Natural disasters can be traumatic
Trauma is a psychological or emotional response to an event or an experience that’s deeply distressing or disturbing.
Trauma experiences may impact on biological, psychological and social aspects of wellbeing.
Grief is an emotional reaction to a loss or change.
Grief can be experienced in varying forms and is not just related to the death of a person. Grief can be associated with loss of many things, including but not limited to, home, change in environments, routines and way of life.
The Emerging Minds Community Trauma Toolkit contains resources to help and support children, young people and adults before, during and after a disaster or traumatic event.
Signs to look for
It’s normal for children and young people to show signs of distress following a natural disaster.
Everyone experiences traumatic events differently, depending on a range of factors such as developmental stage, past experiences and current family and life circumstances. Depending on their age and developmental stage, children and young people might react in various different ways. As a guide, below is a list of common signs and symptoms you might observe, which may indicate a child or young person is experiencing trauma:
- complaints about physical health (for example, sore tummy or headaches)
- fear that something bad will happen to themselves or primary caregiver/s
- difficulties separating from primary caregiver/s and/or extreme clinginess
- nightmares and difficulty sleeping alone
- changes in thinking, slowed thought process
- withdrawal from normal activities, friends and social situations
- isolation (spending more time in their room or alone)
- new awareness of death and mortality
- difficulty talking about traumatic events
- decline in educational functioning, concentration and poor learning outcomes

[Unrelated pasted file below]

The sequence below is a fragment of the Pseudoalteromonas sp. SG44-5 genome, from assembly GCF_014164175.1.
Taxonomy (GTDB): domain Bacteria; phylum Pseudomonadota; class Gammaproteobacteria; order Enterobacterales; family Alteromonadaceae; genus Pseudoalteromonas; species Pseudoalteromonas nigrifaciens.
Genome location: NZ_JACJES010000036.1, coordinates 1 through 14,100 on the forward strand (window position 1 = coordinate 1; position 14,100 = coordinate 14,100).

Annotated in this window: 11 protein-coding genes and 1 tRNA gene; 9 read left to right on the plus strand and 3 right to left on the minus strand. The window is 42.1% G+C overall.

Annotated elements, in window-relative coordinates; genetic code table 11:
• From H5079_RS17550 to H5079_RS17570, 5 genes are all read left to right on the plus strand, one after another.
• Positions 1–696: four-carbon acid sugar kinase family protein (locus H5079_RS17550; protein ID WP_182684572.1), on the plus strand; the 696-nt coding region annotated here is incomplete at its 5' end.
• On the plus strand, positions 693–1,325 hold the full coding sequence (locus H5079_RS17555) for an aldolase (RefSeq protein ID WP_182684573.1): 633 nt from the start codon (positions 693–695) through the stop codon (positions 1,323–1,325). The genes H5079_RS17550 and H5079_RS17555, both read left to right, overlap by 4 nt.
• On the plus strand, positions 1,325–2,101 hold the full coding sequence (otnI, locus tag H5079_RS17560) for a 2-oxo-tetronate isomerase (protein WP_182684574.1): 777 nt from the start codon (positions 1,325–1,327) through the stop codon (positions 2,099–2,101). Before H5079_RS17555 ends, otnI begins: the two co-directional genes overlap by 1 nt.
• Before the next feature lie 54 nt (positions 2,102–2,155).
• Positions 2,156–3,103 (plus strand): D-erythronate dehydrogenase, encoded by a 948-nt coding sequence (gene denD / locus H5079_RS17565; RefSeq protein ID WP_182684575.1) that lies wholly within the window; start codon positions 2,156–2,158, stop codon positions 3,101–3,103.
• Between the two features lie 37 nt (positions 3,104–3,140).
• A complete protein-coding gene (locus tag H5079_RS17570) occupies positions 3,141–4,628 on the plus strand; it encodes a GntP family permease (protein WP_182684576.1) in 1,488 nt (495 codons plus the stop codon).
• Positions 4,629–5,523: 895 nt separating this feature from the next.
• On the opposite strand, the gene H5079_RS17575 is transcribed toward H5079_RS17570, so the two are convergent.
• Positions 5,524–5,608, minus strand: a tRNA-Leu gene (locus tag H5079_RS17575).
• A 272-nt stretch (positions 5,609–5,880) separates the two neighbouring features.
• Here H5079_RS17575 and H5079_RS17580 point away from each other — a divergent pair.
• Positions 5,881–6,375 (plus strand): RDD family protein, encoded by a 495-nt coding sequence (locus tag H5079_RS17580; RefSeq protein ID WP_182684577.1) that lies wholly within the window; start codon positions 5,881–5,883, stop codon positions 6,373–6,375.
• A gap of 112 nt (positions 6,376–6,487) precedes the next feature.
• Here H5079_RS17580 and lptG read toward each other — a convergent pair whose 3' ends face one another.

- recounting negative events in play and stories
- appearing more alert and watchful for signs of danger.
Children and young people with additional needs
When supporting children and young people with additional needs within learning communities, be mindful that they’re often more vulnerable and may have more difficulty coping with the impact of these events. Professionals with more specialised training may be required to help manage this support. The availability of these professionals will vary depending on the type and setting of your learning community – so speaking to your wellbeing staff and leadership group for guidance is recommended.
Learn more about providing support to children and young people.
Being prepared is key to recovery
Learning communities that are prepared for natural disasters will have a better chance at managing trauma and grief if a natural disaster happens in your area.Understanding how individuals and communities respond when faced with trauma or grief can assist in managing the mental health impact of natural disasters. This is known as ‘preparedness’ and has been shown to improve implementation of mental health support in times of difficulty following a natural disaster. It can also help to reduce the severity of the long-term impact.
Developing a critical incident management plan will ensure the best outcomes for children, young people and their families affected by natural disasters.A critical incident management plan is a practical guide that guides a learning community’s response to a critical incident. It aims to:
- provide a supportive, caring response to a critical incident that considers the mental health of all members of the learning community
- help the school or early learning service return to normal routine as soon as possible
- enable return to routine and an optimal learning environment
- minimise the adverse effects of a critical incident on the learning community.
Learn more about responding to critical incidents in the Respond module.
Impact of natural disasters on mental health
Natural disasters can be stressful and traumatic for children, young people and adults, with impacts on mental health and wellbeing.